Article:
Half the energy in Scotland is renewable
About half of Scotland’s power sources are now green. That comes from the bad weather. Still, some of the renewable heat technologies are unreachable, as the industry group Scottish Renewables reports.
The latest statistics from the Department of Energy and Climate Change (DECC) says that renewables reached a milestone. That means the use of electricity has come from 46.4% in the last year, evolving from 39.9% a year before. The Scottish Government believes their country will succeed with its target of 50% until next year, and 100% will be reached in 2020.
The recent growth is possible thanks to hydro-electricity generation growing by 50% thanks to the high rainfall. Wind power also increased by 20%.
Still, the DECC’s figures also say that just three per cent of the country’s warmth is due to “renewable heat” – biomass, solar thermal panels, energy from waste and heat pumps – in 2012. Evolving from 2% in 2012. The target is 11% until 2020, but this domain has been left behind, as Stephanie Clark Policy Manager at Scottish Renewables says: “While Scotland has made great strides towards its 100 per cent 2020 renewable electricity target, our objective of generating 11 per cent of heat from renewables remains worryingly out of reach. Renewable heat has been left behind.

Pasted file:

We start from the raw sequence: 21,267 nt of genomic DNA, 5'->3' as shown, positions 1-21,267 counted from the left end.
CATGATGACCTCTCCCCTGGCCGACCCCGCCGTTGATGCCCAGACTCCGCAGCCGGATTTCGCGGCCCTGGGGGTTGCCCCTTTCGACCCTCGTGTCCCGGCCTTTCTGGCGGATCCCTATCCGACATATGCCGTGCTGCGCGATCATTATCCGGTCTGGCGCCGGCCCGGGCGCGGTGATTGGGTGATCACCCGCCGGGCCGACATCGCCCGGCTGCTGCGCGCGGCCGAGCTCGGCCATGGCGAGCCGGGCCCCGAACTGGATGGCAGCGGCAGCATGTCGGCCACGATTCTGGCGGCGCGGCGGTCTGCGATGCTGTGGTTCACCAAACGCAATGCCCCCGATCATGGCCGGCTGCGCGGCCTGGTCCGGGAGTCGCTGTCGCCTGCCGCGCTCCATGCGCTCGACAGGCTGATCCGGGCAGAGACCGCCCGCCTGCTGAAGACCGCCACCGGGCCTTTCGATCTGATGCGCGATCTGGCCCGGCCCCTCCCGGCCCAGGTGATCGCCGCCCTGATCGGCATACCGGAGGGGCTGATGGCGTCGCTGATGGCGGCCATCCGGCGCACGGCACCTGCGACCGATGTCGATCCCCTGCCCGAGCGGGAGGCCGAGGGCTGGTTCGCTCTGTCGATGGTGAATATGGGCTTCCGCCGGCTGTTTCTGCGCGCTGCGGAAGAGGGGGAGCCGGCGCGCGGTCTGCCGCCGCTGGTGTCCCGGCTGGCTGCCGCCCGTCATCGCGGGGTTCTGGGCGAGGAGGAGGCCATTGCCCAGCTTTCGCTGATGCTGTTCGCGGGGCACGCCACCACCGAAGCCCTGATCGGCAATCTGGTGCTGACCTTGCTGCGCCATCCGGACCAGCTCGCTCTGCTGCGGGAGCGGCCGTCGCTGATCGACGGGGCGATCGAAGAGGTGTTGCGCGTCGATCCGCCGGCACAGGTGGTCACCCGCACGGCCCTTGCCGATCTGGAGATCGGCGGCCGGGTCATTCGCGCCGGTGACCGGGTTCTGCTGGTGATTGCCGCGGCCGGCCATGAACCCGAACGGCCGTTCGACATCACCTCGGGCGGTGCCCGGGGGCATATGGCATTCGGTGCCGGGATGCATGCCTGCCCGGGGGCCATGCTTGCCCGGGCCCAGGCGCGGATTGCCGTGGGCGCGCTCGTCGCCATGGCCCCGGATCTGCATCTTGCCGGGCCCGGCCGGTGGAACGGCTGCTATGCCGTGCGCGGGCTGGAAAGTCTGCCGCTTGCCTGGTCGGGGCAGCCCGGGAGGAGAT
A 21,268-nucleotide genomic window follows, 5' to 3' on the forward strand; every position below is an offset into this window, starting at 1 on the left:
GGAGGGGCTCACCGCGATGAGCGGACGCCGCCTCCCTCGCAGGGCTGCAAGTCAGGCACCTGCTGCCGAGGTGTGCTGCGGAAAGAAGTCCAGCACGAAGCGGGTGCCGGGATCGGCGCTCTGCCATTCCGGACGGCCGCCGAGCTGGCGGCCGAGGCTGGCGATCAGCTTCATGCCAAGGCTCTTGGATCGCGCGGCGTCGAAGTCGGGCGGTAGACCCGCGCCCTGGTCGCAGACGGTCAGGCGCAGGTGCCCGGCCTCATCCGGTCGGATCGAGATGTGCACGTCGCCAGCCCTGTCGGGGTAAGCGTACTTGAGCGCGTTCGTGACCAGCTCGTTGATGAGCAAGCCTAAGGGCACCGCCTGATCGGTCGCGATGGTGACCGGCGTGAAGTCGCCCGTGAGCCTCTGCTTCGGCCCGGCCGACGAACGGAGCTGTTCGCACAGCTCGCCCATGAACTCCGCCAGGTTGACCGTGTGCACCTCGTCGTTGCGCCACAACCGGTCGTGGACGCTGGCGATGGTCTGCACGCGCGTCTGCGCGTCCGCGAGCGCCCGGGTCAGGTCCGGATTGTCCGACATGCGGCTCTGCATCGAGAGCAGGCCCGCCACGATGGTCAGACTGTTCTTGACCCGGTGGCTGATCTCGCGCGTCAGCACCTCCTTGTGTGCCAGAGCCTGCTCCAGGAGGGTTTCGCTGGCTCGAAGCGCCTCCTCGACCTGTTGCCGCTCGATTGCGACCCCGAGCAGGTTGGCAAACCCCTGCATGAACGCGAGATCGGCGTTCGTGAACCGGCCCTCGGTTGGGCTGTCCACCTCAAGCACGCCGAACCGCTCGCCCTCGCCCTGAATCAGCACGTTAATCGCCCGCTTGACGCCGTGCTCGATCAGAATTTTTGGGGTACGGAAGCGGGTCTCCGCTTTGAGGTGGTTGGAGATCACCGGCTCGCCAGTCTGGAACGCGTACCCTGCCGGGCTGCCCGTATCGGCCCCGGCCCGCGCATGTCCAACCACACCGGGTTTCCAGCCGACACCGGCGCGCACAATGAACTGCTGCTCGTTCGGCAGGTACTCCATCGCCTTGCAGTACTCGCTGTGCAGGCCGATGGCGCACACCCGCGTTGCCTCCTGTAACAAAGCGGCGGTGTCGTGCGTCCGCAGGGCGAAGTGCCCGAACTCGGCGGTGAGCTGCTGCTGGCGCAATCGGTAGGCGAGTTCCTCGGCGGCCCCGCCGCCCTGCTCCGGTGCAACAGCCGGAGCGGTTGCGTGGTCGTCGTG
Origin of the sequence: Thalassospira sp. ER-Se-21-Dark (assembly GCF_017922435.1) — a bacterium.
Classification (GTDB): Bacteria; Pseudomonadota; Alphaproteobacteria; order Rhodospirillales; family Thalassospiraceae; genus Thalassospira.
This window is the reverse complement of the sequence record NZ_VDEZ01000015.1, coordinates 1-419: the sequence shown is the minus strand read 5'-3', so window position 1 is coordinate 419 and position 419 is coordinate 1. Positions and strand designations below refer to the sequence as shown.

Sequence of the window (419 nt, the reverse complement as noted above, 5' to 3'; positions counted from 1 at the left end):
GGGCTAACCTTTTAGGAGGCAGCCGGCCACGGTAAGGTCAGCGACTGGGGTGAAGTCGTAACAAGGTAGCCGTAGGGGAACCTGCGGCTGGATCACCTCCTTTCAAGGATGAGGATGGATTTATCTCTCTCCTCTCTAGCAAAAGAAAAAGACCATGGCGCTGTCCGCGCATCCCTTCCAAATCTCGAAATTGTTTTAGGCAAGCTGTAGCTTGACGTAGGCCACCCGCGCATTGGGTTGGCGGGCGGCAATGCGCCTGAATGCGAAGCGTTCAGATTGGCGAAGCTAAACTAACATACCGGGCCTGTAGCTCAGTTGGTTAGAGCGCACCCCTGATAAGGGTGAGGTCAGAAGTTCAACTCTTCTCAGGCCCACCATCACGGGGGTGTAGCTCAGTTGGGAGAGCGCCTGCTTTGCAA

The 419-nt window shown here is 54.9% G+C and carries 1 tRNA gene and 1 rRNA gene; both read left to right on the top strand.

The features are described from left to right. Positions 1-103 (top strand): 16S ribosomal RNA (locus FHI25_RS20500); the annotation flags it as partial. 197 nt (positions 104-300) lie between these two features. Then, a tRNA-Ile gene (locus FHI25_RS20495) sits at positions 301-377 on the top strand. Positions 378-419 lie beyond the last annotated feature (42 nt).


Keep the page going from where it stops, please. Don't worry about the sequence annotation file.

“Half the energy we use goes on creating warmth, but a sector which has such an important role to play in combating climate change and reducing fuel poverty is not even considered important enough to be included as one of the Scottish Government’s National Indicators of progress.
A different study tells us that Scotland’s final energy consumption went down by two per cent in 2012 and was 11 per cent down on the average over the years 2005-2007.
As far as wind is concerned, the energy will grow with 2,451 onshore turbines currently operational, 416 being built and a further 1,435 already consented, as Renewable UK’s Wind Energy Database shows.
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